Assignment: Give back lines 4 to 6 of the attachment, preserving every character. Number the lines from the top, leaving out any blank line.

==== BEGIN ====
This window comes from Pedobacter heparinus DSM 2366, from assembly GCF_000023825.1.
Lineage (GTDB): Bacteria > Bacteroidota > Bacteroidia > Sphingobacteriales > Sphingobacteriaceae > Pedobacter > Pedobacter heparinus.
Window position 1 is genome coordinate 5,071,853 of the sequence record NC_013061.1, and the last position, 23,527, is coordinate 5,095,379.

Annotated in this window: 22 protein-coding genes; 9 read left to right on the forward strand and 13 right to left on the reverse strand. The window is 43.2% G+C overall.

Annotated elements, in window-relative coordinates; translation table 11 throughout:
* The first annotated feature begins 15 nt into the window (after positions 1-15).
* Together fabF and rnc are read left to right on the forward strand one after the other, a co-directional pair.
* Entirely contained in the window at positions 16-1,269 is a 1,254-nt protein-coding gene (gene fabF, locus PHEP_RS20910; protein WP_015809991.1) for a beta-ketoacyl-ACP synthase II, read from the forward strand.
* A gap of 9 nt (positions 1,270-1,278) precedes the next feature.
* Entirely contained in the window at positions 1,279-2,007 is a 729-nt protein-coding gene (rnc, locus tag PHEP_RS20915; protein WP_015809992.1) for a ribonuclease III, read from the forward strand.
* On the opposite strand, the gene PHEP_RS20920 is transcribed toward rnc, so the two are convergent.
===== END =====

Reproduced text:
Annotated in this window: 22 protein-coding genes; 9 read left to right on the forward strand and 13 right to left on the reverse strand. The window is 43.2% G+C overall.

Annotated elements, in window-relative coordinates; translation table 11 throughout:
* The first annotated feature begins 15 nt into the window (after positions 1-15).